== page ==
Remote driving on public roads could become a reality in the coming years after a statutory body launched a call for evidence on how it should be regulated.
The Law Commission of England and Wales has published a paper on how vehicles on public roads could be controlled by an individual who is potentially several miles away.
Remote driving technology is already in use for moving vehicles in controlled environments such as warehouses, farms and mines.
The paper highlights safety challenges such as the consequences of connectivity between driver and vehicle being lost, how drivers can be aware of a vehicle’s surroundings, and how unauthorised takeover of vehicles can be prevented.
Under current road traffic law, there is no express legal requirement for a driver to be within their vehicle, but a number of regulations are ‘problematic’ to remote driving, according to the commission.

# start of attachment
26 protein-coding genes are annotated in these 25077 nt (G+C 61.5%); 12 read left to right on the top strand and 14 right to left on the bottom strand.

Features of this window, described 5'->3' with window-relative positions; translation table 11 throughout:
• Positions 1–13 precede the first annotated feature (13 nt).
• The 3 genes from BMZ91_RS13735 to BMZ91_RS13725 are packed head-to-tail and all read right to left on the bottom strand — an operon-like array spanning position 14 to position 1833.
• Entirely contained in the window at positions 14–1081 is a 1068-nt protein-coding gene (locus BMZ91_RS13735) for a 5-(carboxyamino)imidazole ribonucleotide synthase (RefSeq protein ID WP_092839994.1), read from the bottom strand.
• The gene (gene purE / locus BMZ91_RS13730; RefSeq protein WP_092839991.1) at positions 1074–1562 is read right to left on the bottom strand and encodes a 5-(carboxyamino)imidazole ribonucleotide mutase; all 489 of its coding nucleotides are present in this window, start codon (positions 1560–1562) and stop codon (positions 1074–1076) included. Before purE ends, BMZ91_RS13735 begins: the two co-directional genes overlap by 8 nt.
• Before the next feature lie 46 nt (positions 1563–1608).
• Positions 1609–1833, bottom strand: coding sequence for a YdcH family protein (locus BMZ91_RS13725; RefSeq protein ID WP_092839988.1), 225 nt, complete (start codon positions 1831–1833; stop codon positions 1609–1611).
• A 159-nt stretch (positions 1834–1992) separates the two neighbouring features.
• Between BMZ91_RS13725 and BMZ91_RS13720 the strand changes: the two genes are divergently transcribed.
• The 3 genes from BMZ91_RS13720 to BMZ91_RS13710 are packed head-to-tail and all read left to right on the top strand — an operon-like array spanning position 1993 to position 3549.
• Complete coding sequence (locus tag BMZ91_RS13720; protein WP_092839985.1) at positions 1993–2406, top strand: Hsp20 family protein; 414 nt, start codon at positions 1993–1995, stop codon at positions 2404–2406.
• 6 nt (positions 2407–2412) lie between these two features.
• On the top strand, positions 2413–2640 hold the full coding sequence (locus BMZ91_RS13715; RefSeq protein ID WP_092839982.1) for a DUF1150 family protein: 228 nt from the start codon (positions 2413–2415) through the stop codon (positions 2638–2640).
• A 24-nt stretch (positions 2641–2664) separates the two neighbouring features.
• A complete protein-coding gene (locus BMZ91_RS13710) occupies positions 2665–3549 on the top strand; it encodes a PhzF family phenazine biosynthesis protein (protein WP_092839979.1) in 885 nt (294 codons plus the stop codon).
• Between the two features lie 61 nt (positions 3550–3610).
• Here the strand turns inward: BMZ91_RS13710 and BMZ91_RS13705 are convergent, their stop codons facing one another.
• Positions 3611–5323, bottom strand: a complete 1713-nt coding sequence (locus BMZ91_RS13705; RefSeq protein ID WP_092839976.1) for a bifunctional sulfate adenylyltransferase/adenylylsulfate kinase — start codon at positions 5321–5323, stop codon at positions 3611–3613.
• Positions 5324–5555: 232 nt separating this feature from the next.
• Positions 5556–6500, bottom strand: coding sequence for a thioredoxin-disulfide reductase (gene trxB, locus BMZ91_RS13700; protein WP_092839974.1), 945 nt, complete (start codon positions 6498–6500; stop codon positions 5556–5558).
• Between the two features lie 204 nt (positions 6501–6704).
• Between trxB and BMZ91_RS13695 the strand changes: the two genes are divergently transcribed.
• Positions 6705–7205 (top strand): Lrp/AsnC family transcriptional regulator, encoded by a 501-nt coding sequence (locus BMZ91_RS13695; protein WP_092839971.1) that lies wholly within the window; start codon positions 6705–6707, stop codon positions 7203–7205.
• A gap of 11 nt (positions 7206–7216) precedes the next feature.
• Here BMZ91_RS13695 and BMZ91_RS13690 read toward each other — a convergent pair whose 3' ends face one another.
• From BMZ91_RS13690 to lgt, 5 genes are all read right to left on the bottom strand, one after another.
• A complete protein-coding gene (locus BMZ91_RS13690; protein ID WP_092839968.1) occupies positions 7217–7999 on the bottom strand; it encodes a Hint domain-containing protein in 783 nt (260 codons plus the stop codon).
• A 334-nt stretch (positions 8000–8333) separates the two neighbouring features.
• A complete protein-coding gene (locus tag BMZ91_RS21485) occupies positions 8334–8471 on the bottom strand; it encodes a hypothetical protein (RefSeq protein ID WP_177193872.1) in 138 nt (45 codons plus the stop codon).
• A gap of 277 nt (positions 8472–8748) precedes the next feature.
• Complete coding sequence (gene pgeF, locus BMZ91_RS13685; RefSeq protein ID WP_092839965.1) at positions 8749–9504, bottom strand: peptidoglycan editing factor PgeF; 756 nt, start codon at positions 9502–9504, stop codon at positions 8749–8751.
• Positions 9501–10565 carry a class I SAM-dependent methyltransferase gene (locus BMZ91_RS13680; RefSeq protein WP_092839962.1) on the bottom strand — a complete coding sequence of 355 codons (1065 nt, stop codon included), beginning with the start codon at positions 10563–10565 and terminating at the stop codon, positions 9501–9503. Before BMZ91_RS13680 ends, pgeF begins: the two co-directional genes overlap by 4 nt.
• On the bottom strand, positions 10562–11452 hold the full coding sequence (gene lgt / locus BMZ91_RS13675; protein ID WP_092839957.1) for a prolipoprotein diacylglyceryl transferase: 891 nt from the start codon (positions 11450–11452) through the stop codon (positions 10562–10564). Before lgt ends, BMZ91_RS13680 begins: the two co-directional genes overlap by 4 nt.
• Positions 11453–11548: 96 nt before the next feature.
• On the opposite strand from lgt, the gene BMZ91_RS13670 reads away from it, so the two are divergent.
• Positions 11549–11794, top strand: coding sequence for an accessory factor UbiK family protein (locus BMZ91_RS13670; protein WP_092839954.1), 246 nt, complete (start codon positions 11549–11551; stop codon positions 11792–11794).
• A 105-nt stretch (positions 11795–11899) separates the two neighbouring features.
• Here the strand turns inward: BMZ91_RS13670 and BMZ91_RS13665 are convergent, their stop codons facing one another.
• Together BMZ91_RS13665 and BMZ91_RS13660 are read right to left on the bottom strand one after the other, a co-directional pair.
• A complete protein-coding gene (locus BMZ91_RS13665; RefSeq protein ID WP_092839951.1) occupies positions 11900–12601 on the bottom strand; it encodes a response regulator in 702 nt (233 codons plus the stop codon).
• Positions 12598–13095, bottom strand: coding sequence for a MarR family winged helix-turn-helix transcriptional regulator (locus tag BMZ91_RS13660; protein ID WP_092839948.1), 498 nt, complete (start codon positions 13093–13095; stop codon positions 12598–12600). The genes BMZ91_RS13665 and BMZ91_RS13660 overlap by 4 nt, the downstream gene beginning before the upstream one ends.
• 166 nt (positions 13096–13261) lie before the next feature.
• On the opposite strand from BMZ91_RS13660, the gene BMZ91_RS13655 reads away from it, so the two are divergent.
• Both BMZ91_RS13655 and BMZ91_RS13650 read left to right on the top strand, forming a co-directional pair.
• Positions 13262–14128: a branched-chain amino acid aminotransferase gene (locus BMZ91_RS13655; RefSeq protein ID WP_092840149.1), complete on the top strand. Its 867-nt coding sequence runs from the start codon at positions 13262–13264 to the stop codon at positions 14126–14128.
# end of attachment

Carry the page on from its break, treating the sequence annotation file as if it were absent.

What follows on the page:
The Department for Transport asked the commission to review the legal status of remote driving.
Public Law Commissioner Nicholas Paines QC said: ‘Remote driving technology is already capable of being used on our roads.
‘We hope our issues paper can contribute to a healthy debate about the appropriate regulation of this technology and what can be done to maximise protection of road users while encouraging innovation.
‘We look forward to hearing views on the challenges and possible ways to solve them.’
Jack Cousens, head of roads policy for the AA, compared the review to James Bond, who famously drove a remote-controlled BMW in the 1997 film Tomorrow Never Dies
He said: ‘James Bond gave the world a peek into the future in 1997.
‘The real world has finally caught up with those silver screen ambitions.
‘While trials of remote driving are currently under way in Milton Keynes, extending the capability to potentially allow all drivers to sit miles away and ‘drive’ a car will need extensive testing, tough regulation and a conversation that brings the public along for the journey.
‘While not wishing to stand in the way of progress, most drivers just want the basics solved, such as keeping roads pothole-free.’
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